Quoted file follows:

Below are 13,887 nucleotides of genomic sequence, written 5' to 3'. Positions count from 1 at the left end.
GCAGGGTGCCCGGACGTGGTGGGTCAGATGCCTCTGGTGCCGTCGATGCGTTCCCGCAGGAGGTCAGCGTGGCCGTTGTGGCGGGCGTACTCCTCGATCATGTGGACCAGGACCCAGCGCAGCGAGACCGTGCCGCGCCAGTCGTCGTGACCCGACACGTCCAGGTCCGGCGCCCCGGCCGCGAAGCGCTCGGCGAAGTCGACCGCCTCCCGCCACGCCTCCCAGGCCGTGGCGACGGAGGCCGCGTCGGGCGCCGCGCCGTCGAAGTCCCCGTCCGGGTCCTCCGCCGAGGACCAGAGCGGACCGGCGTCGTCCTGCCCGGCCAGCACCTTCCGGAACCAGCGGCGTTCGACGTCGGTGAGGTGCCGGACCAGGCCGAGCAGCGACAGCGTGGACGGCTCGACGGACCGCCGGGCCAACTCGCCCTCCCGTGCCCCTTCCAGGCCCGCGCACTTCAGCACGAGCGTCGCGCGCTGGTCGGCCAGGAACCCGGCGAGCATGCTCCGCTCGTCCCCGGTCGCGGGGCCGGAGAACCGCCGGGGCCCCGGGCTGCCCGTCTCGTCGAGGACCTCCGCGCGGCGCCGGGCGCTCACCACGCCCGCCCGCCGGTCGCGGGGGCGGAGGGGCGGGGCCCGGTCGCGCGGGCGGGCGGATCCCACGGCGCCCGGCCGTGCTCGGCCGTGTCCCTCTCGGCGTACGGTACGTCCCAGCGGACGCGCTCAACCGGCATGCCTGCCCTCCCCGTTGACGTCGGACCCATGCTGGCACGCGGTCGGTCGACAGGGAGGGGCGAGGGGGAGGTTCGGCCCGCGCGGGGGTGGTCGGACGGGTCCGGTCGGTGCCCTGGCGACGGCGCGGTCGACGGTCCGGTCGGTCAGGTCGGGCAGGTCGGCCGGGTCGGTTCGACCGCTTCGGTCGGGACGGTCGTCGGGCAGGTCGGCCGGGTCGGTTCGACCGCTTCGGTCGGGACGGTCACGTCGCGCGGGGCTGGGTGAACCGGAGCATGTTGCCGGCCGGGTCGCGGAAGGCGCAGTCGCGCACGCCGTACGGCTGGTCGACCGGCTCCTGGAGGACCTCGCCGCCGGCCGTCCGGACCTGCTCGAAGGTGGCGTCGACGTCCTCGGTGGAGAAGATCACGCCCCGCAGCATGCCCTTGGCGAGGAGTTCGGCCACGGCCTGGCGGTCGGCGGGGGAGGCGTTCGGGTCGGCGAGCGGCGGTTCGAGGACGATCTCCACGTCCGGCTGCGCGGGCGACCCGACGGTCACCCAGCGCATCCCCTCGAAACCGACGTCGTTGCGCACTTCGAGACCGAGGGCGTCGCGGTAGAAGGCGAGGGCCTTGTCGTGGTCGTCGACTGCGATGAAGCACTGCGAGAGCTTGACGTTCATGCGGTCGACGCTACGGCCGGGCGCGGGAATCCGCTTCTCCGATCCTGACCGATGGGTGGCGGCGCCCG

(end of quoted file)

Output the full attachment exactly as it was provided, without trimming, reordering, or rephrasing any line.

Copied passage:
Below are 13,887 nucleotides of genomic sequence, written 5' to 3'. Positions count from 1 at the left end.
GCAGGGTGCCCGGACGTGGTGGGTCAGATGCCTCTGGTGCCGTCGATGCGTTCCCGCAGGAGGTCAGCGTGGCCGTTGTGGCGGGCGTACTCCTCGATCATGTGGACCAGGACCCAGCGCAGCGAGACCGTGCCGCGCCAGTCGTCGTGACCCGACACGTCCAGGTCCGGCGCCCCGGCCGCGAAGCGCTCGGCGAAGTCGACCGCCTCCCGCCACGCCTCCCAGGCCGTGGCGACGGAGGCCGCGTCGGGCGCCGCGCCGTCGAAGTCCCCGTCCGGGTCCTCCGCCGAGGACCAGAGCGGACCGGCGTCGTCCTGCCCGGCCAGCACCTTCCGGAACCAGCGGCGTTCGACGTCGGTGAGGTGCCGGACCAGGCCGAGCAGCGACAGCGTGGACGGCTCGACGGACCGCCGGGCCAACTCGCCCTCCCGTGCCCCTTCCAGGCCCGCGCACTTCAGCACGAGCGTCGCGCGCTGGTCGGCCAGGAACCCGGCGAGCATGCTCCGCTCGTCCCCGGTCGCGGGGCCGGAGAACCGCCGGGGCCCCGGGCTGCCCGTCTCGTCGAGGACCTCCGCGCGGCGCCGGGCGCTCACCACGCCCGCCCGCCGGTCGCGGGGGCGGAGGGGCGGGGCCCGGTCGCGCGGGCGGGCGGATCCCACGGCGCCCGGCCGTGCTCGGCCGTGTCCCTCTCGGCGTACGGTACGTCCCAGCGGACGCGCTCAACCGGCATGCCTGCCCTCCCCGTTGACGTCGGACCCATGCTGGCACGCGGTCGGTCGACAGGGAGGGGCGAGGGGGAGGTTCGGCCCGCGCGGGGGTGGTCGGACGGGTCCGGTCGGTGCCCTGGCGACGGCGCGGTCGACGGTCCGGTCGGTCAGGTCGGGCAGGTCGGCCGGGTCGGTTCGACCGCTTCGGTCGGGACGGTCGTCGGGCAGGTCGGCCGGGTCGGTTCGACCGCTTCGGTCGGGACGGTCACGTCGCGCGGGGCTGGGTGAACCGGAGCATGTTGCCGGCCGGGTCGCGGAAGGCGCAGTCGCGCACGCCGTACGGCTGGTCGACCGGCTCCTGGAGGACCTCGCCGCCGGCCGTCCGGACCTGCTCGAAGGTGGCGTCGACGTCCTCGGTGGAGAAGATCACGCCCCGCAGCATGCCCTTGGCGAGGAGTTCGGCCACGGCCTGGCGGTCGGCGGGGGAGGCGTTCGGGTCGGCGAGCGGCGGTTCGAGGACGATCTCCACGTCCGGCTGCGCGGGCGACCCGACGGTCACCCAGCGCATCCCCTCGAAACCGACGTCGTTGCGCACTTCGAGACCGAGGGCGTCGCGGTAGAAGGCGAGGGCCTTGTCGTGGTCGTCGACTGCGATGAAGCACTGCGAGAGCTTGACGTTCATGCGGTCGACGCTACGGCCGGGCGCGGGAATCCGCTTCTCCGATCCTGACCGATGGGTGGCGGCGCCCG